The ultimate freedom has been called moksha because in that state there are no limitations. The ultimate freedom has been called nirvana because the “I” does not exist there, one’s individual existence disappears there and only existence remains. When I say “I am” I have to use two words, I and am. We call it nirvana because in that moment the “I” disappears and only the “am”, the “am-ness” remains. There is no sense of “I” there, there is only is-ness. And we also call it kaivalya because in this moment only I am. “Only I am” means that everything, all, is contained in me. The whole sky is within me, the moon and the stars all move within me. Worlds are created and dissolved within me. This “I” has expanded and become one with the cosmos. This “I” has become the brahman, the ultimate reality. Hence, it is called kaivalya.
This Kaivalya Upanishad is a search for this ultimate freedom, an inquiry and an exploration into the path of this inquiry.
It begins with a prayer. It will be good to understand this too, because generally, any journey should begin with effort, not with prayer; with endeavor, not with prayer. But this Upanishad begins with a prayer, and it is very meaningful.
The first thing is that what we are searching for will not be found by your effort. But this does not mean that it will be found without your effort, either. This is where there is a small difficulty, and this is the knot, the complexity of all religion, of all spiritual discipline: what you are searching for will not be found only through your effort, and it will also not be found without your effort. It will not be found through your effort because what you are searching for is too vast for you.
It is as if a man who is imprisoned in a jail decides to search for freedom; as if a prisoner, dependent and chained, tries to search for the open sky. What he is searching for is too big, too vast, and his capacity is too limited. If his capacity were not limited he would not be a prisoner in the first place; he would not be in jail at all. If his capacity were not limited, who would have been able to put chains on his hands? Who would have been able to shackle him? Who would have been able to create a prison around him? He is limited, weak; that’s why he is in a prison. “He is in prison” is a statement about his limitations. Hence, nothing will be possible through his own efforts alone. If it were possible only through his efforts, he would not be in prison in the first place.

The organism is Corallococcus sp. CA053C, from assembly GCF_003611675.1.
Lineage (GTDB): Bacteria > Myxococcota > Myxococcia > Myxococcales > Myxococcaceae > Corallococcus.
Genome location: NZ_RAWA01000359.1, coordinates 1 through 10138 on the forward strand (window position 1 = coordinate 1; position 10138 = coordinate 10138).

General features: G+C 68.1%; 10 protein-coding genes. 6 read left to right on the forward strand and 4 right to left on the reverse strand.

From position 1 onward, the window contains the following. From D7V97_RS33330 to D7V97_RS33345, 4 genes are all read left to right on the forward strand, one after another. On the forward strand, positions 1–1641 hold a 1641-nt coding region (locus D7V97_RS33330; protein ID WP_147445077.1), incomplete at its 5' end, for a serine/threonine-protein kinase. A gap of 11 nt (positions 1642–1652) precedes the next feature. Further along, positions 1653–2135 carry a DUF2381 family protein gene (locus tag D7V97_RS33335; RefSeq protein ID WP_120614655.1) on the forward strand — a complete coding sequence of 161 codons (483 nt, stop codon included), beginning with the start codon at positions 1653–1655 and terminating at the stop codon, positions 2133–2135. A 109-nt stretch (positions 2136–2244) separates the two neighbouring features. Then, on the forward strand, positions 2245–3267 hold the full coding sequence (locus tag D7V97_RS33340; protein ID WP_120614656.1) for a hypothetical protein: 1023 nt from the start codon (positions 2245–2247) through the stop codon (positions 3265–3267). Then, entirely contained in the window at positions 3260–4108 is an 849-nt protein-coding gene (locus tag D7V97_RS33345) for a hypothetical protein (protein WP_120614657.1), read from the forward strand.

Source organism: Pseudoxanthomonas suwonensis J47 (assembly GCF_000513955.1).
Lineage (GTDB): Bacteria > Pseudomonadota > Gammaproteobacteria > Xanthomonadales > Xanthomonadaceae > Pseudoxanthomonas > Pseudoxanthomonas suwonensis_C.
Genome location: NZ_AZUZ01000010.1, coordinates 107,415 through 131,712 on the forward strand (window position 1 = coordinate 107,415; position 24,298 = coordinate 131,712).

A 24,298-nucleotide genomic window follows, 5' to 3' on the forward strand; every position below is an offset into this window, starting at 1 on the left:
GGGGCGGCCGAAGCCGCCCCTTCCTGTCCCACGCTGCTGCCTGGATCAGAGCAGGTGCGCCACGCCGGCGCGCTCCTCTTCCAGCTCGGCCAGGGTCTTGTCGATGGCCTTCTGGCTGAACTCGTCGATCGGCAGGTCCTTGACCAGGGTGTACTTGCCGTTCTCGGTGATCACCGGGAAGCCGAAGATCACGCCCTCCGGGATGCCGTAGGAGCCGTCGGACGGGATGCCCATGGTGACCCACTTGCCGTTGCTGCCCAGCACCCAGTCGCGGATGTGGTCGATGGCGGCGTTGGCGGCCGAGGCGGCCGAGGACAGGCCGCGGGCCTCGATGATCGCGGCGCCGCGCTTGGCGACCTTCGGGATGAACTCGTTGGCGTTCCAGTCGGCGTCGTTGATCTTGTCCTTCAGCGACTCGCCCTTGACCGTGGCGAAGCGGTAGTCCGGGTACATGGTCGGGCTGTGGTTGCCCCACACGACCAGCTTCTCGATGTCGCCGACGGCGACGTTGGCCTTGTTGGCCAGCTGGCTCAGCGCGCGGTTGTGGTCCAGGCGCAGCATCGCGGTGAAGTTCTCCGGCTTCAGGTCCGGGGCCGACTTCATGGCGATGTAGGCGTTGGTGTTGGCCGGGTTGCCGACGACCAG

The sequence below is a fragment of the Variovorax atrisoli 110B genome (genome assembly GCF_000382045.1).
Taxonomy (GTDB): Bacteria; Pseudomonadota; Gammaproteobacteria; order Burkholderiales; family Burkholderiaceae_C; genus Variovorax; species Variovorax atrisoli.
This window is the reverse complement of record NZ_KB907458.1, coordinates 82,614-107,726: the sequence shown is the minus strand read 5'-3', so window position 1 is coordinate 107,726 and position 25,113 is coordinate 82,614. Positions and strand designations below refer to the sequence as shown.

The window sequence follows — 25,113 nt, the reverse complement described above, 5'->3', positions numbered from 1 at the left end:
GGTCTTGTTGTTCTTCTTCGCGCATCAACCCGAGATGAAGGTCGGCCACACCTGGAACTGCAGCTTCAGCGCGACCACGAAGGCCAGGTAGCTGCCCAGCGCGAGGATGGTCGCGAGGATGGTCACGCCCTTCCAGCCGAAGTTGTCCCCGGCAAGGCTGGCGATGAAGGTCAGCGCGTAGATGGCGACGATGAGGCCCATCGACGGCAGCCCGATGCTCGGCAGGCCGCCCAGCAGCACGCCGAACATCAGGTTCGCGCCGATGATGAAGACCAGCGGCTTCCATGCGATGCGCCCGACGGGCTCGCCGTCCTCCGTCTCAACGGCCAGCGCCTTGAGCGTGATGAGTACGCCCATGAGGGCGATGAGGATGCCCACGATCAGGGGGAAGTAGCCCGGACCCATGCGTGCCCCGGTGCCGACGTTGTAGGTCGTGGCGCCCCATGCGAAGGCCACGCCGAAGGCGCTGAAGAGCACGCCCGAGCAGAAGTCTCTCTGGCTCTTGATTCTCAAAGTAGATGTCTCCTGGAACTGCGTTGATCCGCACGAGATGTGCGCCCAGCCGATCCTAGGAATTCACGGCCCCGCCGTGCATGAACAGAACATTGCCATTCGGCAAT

But this does not mean that freedom will happen without his efforts, either. Because if a prisoner just accepts his chains and goes to sleep, then no power in the world can free him. He cannot get free alone, on his own, and even the greatest power can’t free him without his cooperation. So let us understand this most complex and profound problem of religion from the very beginning.
Man can become free, but he will also have to make efforts. But even before he makes any effort, he will have to invoke the power of one greater than himself. Even before making the effort, he will have to pray. His effort will begin with prayer. You can say that prayer is to be his first effort.
But a prayer does not look like an effort. Prayer means “You do it for me,” prayer means “You help me,” prayer means “You hold my hand,” prayer means “You pull me out.” If the prayer stops at this, then too it will not accomplish anything. If the prisoner prays and then goes back to sleep, then too he will not be able to get out of the prison. Prayer is only the beginning of an ongoing effort.
Prayer is needed, but it is not enough. Effort is a must, but it is not enough. Where prayer and effort join hands, a colossal energy is born which makes even the impossible, possible.